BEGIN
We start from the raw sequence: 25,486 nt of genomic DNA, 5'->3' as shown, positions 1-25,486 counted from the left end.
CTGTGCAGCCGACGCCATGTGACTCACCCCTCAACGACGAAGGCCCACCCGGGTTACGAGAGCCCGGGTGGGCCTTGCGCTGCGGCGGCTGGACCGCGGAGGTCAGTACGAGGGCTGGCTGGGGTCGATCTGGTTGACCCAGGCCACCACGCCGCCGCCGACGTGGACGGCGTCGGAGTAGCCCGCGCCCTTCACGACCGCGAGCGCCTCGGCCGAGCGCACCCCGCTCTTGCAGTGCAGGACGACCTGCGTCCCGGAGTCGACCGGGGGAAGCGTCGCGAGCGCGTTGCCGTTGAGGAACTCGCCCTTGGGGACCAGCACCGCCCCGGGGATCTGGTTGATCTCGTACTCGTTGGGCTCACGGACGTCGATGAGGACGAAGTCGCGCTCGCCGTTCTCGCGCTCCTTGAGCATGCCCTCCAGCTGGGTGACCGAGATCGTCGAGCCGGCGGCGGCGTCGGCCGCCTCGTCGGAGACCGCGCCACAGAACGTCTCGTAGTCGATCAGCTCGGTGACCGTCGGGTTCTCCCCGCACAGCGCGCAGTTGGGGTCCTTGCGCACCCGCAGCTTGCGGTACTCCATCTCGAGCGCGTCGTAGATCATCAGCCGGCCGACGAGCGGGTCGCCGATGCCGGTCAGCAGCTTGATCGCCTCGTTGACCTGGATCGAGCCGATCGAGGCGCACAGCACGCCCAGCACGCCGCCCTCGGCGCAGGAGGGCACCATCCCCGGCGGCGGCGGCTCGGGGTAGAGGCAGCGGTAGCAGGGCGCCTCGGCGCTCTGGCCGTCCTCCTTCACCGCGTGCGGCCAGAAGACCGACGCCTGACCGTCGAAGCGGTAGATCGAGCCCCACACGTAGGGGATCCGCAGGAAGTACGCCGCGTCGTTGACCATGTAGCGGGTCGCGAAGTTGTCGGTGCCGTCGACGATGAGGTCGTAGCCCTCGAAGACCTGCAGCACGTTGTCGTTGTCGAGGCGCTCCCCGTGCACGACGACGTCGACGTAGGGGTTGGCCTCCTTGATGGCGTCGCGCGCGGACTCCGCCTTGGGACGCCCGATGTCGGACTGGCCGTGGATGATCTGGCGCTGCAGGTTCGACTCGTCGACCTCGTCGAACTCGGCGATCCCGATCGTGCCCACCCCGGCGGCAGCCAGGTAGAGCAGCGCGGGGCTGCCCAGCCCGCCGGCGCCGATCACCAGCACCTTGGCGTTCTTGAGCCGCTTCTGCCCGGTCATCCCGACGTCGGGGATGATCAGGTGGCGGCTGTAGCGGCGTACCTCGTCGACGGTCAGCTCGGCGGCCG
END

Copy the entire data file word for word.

We start from the raw sequence: 25,486 nt of genomic DNA, 5'->3' as shown, positions 1-25,486 counted from the left end.
CTGTGCAGCCGACGCCATGTGACTCACCCCTCAACGACGAAGGCCCACCCGGGTTACGAGAGCCCGGGTGGGCCTTGCGCTGCGGCGGCTGGACCGCGGAGGTCAGTACGAGGGCTGGCTGGGGTCGATCTGGTTGACCCAGGCCACCACGCCGCCGCCGACGTGGACGGCGTCGGAGTAGCCCGCGCCCTTCACGACCGCGAGCGCCTCGGCCGAGCGCACCCCGCTCTTGCAGTGCAGGACGACCTGCGTCCCGGAGTCGACCGGGGGAAGCGTCGCGAGCGCGTTGCCGTTGAGGAACTCGCCCTTGGGGACCAGCACCGCCCCGGGGATCTGGTTGATCTCGTACTCGTTGGGCTCACGGACGTCGATGAGGACGAAGTCGCGCTCGCCGTTCTCGCGCTCCTTGAGCATGCCCTCCAGCTGGGTGACCGAGATCGTCGAGCCGGCGGCGGCGTCGGCCGCCTCGTCGGAGACCGCGCCACAGAACGTCTCGTAGTCGATCAGCTCGGTGACCGTCGGGTTCTCCCCGCACAGCGCGCAGTTGGGGTCCTTGCGCACCCGCAGCTTGCGGTACTCCATCTCGAGCGCGTCGTAGATCATCAGCCGGCCGACGAGCGGGTCGCCGATGCCGGTCAGCAGCTTGATCGCCTCGTTGACCTGGATCGAGCCGATCGAGGCGCACAGCACGCCCAGCACGCCGCCCTCGGCGCAGGAGGGCACCATCCCCGGCGGCGGCGGCTCGGGGTAGAGGCAGCGGTAGCAGGGCGCCTCGGCGCTCTGGCCGTCCTCCTTCACCGCGTGCGGCCAGAAGACCGACGCCTGACCGTCGAAGCGGTAGATCGAGCCCCACACGTAGGGGATCCGCAGGAAGTACGCCGCGTCGTTGACCATGTAGCGGGTCGCGAAGTTGTCGGTGCCGTCGACGATGAGGTCGTAGCCCTCGAAGACCTGCAGCACGTTGTCGTTGTCGAGGCGCTCCCCGTGCACGACGACGTCGACGTAGGGGTTGGCCTCCTTGATGGCGTCGCGCGCGGACTCCGCCTTGGGACGCCCGATGTCGGACTGGCCGTGGATGATCTGGCGCTGCAGGTTCGACTCGTCGACCTCGTCGAACTCGGCGATCCCGATCGTGCCCACCCCGGCGGCAGCCAGGTAGAGCAGCGCGGGGCTGCCCAGCCCGCCGGCGCCGATCACCAGCACCTTGGCGTTCTTGAGCCGCTTCTGCCCGGTCATCCCGACGTCGGGGATGATCAGGTGGCGGCTGTAGCGGCGTACCTCGTCGACGGTCAGCTCGGCGGCCG